FUTURE OF MEDICAL WORKFORCE IS AT RISK – says BMA

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Student nurses fighting against the abolition of bursaries by the Tory government
Student nurses fighting against the abolition of bursaries by the Tory government

THE British Medical Association (BMA) is warning that the future of the medical workforce is at risk.

This comes as a new survey of medical students in England finds that eight in ten (82%) are less likely to pursue a career in the NHS in England, while a third of students (34.3%) are less likely to pursue a medical career at all.

The survey highlights a possible exodus of future doctors to other parts of the UK or overseas, and shows that, in light of the contract dispute, almost all those surveyed (94%) were less enthusiastic about working in the NHS and the vast majority (82.4%) believe the NHS is a less inclusive employer.

The survey, to which 1,197 medical students in England responded, coincides with the BMA medical student committee’s annual conference which took place in London on Friday.

The survey found that, in light of the contract dispute and the government’s plans for imposition:

• More than eight in ten (82.4%) were less likely to pursue a career in England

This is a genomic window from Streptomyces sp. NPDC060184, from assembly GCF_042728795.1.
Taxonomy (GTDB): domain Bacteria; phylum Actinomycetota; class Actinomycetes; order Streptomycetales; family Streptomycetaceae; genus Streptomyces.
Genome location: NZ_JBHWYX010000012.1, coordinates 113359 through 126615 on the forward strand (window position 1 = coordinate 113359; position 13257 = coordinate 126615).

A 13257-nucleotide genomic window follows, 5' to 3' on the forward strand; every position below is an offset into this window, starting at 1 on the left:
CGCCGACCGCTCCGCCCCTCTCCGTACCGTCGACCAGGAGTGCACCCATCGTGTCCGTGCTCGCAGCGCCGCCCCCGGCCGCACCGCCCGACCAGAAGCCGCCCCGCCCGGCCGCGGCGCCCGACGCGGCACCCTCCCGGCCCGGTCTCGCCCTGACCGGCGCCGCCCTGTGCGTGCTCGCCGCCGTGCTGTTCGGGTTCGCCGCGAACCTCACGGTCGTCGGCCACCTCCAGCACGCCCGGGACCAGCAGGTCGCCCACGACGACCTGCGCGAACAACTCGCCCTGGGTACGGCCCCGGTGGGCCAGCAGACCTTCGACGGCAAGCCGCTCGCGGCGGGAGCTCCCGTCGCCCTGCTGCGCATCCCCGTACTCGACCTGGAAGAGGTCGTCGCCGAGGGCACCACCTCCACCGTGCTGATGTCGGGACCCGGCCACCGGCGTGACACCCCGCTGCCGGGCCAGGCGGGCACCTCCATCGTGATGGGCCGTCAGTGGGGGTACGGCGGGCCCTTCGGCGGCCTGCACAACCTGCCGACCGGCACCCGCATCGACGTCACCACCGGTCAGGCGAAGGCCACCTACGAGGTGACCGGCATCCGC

• A third of those surveyed (34.3%) were less likely to pursue a career in medicine

• Eight out of ten (82.9%) are more likely to work in medicine outside of the UK

• Seven out of ten (72.2%) are more likely work in the NHS in Scotland, Wales, Northern Ireland

• Three quarters of medical students (74.5%) are more likely to work in medicine outside of the NHS entirely

• Nine out of ten (94%) medical students are less enthusiastic about working in the NHS

• Eight in ten medical students (81.8%) believe the NHS is a less inclusive employer

• More than half of medical students (55.5%) are likely to re-consider which area of medicine they want to work in.

Commenting on the findings, Charlie Bell, BMA medical student committee co-chair, said: ‘The imposition of this contract has been immensely damaging to the morale of junior doctors and medical students, and has put the future of the medical workforce at risk.